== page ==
Lasham La Nu said the KIO Education Department and Myanmar’s Ministry of Education cooperated before 2011 to support students from schools in KIO areas to transfer to Myanmar government schools. Myanmar government schools in Myitkyina also offered a classroom of separate instruction to help students from KIO areas integrate.

Lasham La Nu and Marip Naw Htoi, director of the KIO Education Department based in Laiza, said that communication between the two education departments stopped with the resumption of conflict. While students could still transfer, they had to arrange it themselves. Conflict made it less safe and more costly for IDPs – who had often been displaced to remote areas – to travel to Myitkyina for the annual placement test. Lasham La Nu said the number of students he saw transferring from KIO schools to schools in Myitkyina markedly declined after conflict resumed.

Students from the Institute of Liberal Arts and Sciences at Mai Ja Yang after a graduation ceremony in March. (Supplied)

Students from the Institute of Liberal Arts and Sciences at Mai Ja Yang after a graduation ceremony in March. (Supplied)

A knowledge drain

In KIO-controlled territory, several schools offer various courses of higher education. Apart from the international donor-funded Institute of Liberal Arts and Sciences (ILAS), which San Bu Ra attended, Mai Ja Yang also has a Federal Law Academy, open to students of different ethnic minorities from around the country, as well as two KIO-run schools, the Mai Ja Yang Institute of Education, a teacher training school, and Mai Ja Yang College. The KIO also operates four higher education schools in Laiza, which focus on nursing, agriculture, civil service, and military training.

Students from KIO-controlled areas who wish to subsequently pursue higher education in areas under Myanmar government control are only able to enroll in a handful of private schools that offer diploma courses but not degrees. They are also able to attend religious studies courses at KTCS or Kutkai Theological College in northern Shan State.

Recruiting and retaining qualified teachers can be challenging, said Nkhum Lazing Zau Seng, the acting principal and academic dean of ILAS in Mai Ja Yang. Former ILAS and Mai Ja Yang College teacher Seng Myu Awng, 29, explained, “Brave young people go to KIO areas to teach, but cannot teach for long … When they are teaching, their friends are increasing their knowledge and opportunities, while they are gradually left behind. They want to move up, find better opportunities, so there is a knowledge drain.”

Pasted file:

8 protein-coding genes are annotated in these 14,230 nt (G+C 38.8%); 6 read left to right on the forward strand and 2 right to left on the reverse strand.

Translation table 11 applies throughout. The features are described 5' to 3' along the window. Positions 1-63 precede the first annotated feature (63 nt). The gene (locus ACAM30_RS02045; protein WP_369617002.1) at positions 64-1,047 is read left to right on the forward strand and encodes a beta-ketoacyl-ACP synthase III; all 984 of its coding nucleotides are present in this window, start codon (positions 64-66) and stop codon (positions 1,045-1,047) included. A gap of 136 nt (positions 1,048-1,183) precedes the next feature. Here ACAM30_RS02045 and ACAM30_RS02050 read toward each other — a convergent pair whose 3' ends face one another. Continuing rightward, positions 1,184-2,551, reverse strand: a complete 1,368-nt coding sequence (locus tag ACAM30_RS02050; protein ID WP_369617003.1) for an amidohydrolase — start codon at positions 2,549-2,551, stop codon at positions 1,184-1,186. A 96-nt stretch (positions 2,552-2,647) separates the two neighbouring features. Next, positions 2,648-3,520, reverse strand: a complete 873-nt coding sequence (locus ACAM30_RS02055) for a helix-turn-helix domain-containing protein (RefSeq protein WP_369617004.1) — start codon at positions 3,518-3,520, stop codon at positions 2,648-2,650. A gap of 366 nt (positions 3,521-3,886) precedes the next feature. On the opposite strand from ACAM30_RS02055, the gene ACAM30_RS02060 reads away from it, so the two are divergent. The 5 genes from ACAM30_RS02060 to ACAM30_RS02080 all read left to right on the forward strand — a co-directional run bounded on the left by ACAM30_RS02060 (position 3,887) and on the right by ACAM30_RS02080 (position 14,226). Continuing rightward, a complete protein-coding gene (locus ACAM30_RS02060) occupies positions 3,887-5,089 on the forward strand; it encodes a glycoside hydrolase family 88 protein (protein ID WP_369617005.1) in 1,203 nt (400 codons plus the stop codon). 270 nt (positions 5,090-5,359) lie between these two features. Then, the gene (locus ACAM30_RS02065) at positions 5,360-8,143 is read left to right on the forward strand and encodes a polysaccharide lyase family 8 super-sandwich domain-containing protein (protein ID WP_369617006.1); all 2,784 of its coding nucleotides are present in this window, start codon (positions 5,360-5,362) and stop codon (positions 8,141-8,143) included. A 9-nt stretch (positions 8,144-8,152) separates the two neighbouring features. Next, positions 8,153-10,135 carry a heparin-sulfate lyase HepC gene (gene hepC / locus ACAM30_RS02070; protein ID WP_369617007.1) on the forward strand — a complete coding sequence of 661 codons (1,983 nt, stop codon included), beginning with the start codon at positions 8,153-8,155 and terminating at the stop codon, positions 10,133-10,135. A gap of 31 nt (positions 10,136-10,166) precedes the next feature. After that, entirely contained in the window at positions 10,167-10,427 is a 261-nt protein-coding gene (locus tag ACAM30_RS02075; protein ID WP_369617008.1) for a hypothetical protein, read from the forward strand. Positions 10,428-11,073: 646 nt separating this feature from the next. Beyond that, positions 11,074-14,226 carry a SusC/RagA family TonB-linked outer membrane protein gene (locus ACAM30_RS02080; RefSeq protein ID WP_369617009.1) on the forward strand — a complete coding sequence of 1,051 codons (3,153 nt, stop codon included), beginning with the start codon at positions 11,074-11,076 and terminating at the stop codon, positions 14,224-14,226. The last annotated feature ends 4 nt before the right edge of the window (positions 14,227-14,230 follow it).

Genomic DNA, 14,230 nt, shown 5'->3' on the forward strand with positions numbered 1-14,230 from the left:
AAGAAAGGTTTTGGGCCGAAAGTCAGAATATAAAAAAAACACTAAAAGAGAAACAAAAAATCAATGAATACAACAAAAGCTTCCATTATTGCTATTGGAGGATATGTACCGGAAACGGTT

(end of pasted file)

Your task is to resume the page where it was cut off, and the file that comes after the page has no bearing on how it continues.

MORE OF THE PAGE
Marip Naw Htoi of the KIO Education Department said the KIO has established relationships with a few universities in China and India to increase opportunities for graduates to further their education. Nkhum Lazing Zau Seng introduced an American Common Competency Standard curriculum at ILAS in 2016 and has developed links with Thabyay Education Foundation’s general education diploma programme in Yangon, as well as universities in Thailand, India, and Bangladesh, which have offered scholarships to ILAS alumni.

One scholarship recipient is Htu Bu, 22, who was attending a Myanmar government school in her native Kunglaw village when the fighting in Kachin resumed in 2011. Like San Bu Ra, she fled to Je Yang IDP camp, graduated from Laiza High School, and passed a KIO-administered matriculation exam in 2014, before studying at ILAS.

Htu Bu said that upon graduating from ILAS, she found her professional options “so limited. The only things I could do were to join the KIA, become a school teacher or healthcare worker in a KIO area, be a religious leader, or run a personal business.” She said that while there are some NGO jobs in KIO areas, “Without a [university] degree, we have few chances to get a higher position … the good positions go to bachelor’s and master’s degree holders from Myanmar government areas.”

To enhance her employment prospects, Htu Bu enrolled in an 18-month diploma programme at Kachinland School of Arts and Sciences, a private institution in Myitkyina where she received a full scholarship. After graduating in June 2018, she returned to ILAS to work as a dormitory attendant. When the school year ended, she decided to try to find work in China, where she heard she could earn CNY2,000 (K430,000) a month.

Htu Bu, however, was able to shelve her plans to go to China when she and seven other ILAS alumni received scholarships to study at the Asian University for Women, in Chittagong, Bangladesh. She began classes there in August.